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Prineville residents Kim Kambak and Barbara Fontaine attended the 57th Presidential Inauguration last month in Washington D.C.
Kim Kambak (left) and Barbara Fontaine made the journey to Washington D.C. last month to witness the Inauguration of President Barack Obama.
January 31, 2013
Two local women were among the 1 million people who traveled to Washington D.C. to witness the 44th President, Barack Obama, at the 57th Presidential Inauguration last month.
For Kim Kambak, this is her third presidential inauguration, and Barbara Fontaine has been to Washington D.C., but hasn’t witnessed an inauguration before.
“It’s such a big thing to participate in,” noted Fontaine. “I had no idea.”
She described the days before the ceremony as a big party. Businesses everywhere participated and had novelty items to commemorate the event. Fontaine went because Kambak wanted someone to go and experience the inauguration with her. Before November 2012, both women participated in voter registration and other events that led up to the election.
“I can’t imagine any other kind of event where that many people get together all with a common vision or common emotion about what is going on,” added Fontaine.
She said that there were people that came from many places. Approximately 1 million people attended the event, and in 2009, there were more than 2 million Americans who attended.
“The reason I go to the inauguration is so that I can have a sense of that energy, I can meet other citizens, and I can be there and witness first-hand, the pomp and circumstance and historical protocol… America feels really strong,” noted Kambak.
This energy is something she doesn’t feel when she watches the ceremony on the news in Prineville, because of the squabbling in the way a news show is cast and formulated, “And it takes the positive energy of the common man out of the equation.”
Before the actual Inauguration, Kambak and Fontaine also spent some time in Washington D.C. at various museums and events. They went to the national cathedral to hear Michael Beschloss, Historian and Vice President for the Foundation for the National Archives in Washington, D.C., speak about presidential and inaugural history. This was actually the 56th inauguration that has taken place in Washington D.C., because the first inauguration of George Washington took place in New York City, N.Y.
Kambak also enjoys seeing the teachers and parents taking groups of students through the Smithsonian and the Capitol.
“That’s really exciting for me, to witness these young people growing up and knowing and understanding what our nation is about.”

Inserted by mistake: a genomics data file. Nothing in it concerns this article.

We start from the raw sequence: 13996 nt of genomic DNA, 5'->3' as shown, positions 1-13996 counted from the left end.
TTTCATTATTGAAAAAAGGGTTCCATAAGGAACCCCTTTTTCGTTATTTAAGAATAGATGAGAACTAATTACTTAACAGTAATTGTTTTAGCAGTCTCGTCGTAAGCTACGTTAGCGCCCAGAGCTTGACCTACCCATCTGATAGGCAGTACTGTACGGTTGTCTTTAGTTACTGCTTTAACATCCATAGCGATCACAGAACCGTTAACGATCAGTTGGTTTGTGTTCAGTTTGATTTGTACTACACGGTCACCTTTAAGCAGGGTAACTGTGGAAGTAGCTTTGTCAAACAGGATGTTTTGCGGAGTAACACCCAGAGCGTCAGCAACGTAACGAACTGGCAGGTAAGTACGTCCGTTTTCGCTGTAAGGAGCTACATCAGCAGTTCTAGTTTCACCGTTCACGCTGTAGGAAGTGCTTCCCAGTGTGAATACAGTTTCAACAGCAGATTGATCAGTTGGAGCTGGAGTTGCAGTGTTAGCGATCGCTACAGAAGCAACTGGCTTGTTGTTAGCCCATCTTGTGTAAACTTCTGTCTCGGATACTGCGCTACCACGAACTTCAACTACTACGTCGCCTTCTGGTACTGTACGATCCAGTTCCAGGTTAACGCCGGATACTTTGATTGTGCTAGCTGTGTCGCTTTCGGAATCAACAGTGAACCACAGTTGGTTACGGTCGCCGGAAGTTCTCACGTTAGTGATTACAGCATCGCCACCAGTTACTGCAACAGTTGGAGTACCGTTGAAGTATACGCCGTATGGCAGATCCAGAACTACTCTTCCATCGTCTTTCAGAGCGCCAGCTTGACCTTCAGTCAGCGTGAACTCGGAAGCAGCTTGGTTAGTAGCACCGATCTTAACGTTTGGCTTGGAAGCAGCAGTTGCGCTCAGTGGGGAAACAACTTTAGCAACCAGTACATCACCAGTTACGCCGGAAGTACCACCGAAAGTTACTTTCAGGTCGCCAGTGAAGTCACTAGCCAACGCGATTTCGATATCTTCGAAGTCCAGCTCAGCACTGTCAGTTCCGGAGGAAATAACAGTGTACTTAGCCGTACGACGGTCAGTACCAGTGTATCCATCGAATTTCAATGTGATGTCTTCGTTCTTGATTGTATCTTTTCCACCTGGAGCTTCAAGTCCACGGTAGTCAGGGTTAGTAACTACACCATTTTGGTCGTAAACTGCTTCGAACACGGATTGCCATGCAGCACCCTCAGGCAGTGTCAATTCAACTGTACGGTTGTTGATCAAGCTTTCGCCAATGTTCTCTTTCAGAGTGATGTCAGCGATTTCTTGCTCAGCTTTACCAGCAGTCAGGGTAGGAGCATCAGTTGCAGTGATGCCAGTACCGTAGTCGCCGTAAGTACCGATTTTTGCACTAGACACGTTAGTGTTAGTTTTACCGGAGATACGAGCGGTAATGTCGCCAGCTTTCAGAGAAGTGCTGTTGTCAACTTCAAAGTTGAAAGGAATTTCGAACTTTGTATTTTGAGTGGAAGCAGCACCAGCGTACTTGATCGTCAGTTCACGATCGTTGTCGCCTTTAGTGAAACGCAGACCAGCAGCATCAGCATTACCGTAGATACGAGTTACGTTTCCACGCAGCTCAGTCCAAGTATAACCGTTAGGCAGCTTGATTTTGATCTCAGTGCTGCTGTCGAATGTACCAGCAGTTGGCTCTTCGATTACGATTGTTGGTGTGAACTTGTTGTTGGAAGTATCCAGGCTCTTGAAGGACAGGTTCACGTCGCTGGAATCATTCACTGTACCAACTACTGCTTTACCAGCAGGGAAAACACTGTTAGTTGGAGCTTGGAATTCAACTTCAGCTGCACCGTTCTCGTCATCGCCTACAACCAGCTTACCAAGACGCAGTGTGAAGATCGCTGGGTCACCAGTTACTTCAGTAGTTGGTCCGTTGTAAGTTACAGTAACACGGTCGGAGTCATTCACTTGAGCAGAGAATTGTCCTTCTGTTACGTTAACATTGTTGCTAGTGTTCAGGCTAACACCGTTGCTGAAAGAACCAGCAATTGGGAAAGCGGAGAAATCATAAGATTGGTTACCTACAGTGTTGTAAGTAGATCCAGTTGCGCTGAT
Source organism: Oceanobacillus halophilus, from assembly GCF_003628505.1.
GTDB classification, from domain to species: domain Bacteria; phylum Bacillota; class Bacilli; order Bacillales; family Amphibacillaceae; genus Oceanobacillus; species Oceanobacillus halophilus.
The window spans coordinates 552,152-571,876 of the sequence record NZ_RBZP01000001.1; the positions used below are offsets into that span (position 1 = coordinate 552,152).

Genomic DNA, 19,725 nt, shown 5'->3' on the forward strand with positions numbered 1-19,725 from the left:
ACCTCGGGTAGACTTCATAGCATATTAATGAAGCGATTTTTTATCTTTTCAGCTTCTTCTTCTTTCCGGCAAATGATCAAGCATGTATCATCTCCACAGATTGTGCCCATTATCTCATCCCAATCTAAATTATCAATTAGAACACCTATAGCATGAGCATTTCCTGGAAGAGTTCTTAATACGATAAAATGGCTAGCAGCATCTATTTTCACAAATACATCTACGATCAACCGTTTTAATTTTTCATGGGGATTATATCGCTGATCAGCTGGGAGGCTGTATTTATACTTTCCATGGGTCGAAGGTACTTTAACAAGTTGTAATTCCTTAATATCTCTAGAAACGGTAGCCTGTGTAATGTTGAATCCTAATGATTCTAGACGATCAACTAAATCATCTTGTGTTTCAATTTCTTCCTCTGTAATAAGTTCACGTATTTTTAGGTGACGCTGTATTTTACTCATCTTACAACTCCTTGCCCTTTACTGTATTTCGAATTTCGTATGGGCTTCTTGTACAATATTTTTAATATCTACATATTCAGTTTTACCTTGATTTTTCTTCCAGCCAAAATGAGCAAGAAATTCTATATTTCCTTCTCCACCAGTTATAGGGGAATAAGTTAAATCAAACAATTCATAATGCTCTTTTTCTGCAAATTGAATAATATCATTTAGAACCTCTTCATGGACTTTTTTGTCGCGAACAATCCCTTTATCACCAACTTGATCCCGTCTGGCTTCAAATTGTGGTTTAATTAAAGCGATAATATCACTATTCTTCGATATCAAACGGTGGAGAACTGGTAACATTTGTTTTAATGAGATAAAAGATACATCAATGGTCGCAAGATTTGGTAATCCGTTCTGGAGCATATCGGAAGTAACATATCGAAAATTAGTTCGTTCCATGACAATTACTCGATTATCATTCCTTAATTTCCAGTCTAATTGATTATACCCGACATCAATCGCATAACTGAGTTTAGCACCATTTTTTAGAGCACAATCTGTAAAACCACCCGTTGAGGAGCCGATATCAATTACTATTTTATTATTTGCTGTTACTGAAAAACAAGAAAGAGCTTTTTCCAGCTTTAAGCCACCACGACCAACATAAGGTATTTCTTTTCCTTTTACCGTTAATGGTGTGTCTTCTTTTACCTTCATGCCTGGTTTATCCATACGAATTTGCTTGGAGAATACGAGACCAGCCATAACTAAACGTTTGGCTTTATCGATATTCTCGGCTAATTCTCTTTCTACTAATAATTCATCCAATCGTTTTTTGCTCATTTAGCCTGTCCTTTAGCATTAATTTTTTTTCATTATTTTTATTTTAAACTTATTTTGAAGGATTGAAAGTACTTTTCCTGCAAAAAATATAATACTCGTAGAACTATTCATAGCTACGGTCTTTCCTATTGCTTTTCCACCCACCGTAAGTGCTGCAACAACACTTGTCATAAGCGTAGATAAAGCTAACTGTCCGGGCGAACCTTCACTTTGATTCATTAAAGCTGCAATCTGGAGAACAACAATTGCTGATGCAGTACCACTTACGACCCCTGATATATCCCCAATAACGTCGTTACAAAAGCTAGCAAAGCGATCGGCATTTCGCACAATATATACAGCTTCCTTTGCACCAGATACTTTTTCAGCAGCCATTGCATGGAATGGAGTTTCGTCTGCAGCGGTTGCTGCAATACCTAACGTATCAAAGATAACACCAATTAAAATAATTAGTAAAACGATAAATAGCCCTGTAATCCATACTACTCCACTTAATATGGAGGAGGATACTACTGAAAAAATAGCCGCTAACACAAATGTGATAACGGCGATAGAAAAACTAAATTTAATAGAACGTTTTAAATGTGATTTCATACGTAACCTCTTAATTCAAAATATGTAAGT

According to Kambak, many of the security logistics have also changed from the previous inauguration in 2009.
“This inauguration with security was much different,” she explained. “To enter the mall (in 2009), you had to go through metal detectors, so there was a lot of waiting in line to get into the mall. In 2013, the metal detectors were just in places along the parade route.”
Fontaine however, felt that security was extensive everywhere they went — from the airplane to the security at the museums and the Inauguration parade.
During the ceremony, there was a 10-foot fence that surrounded the steps and stage and areas in close proximity to the President.
“The people that were closest to the steps and stage had to have tickets, so they go through a double-level of security,” recalled Kambak.
She and Fontaine were just beyond this fence, and she said that although they had inclement weather, the temperatures were so frigid in 2009 that she resorted to watching the ceremony from inside a restaurant.
“Four years ago, I sat at a table with African-American women who were school administrators from Detroit,” said Kambak. “That was pretty exciting to be with them to watch the first black president become inaugurated. The thing about this one for me that was different was just that this inauguration wasn’t about skin color, it wasn’t a fluke, it was about the American people really wanting to see a series of programs put into place and to see that occur. That moment felt really positive.
“It’s very stirring to sing the national anthem,” she said. “When you are standing with a million people singing the national anthem, that is powerful in itself. When you are all bowing in prayer together with that many people, and it is silent, that is powerful.”
She said there is no way to get that across when you are sitting on the coach watching the ceremony on television.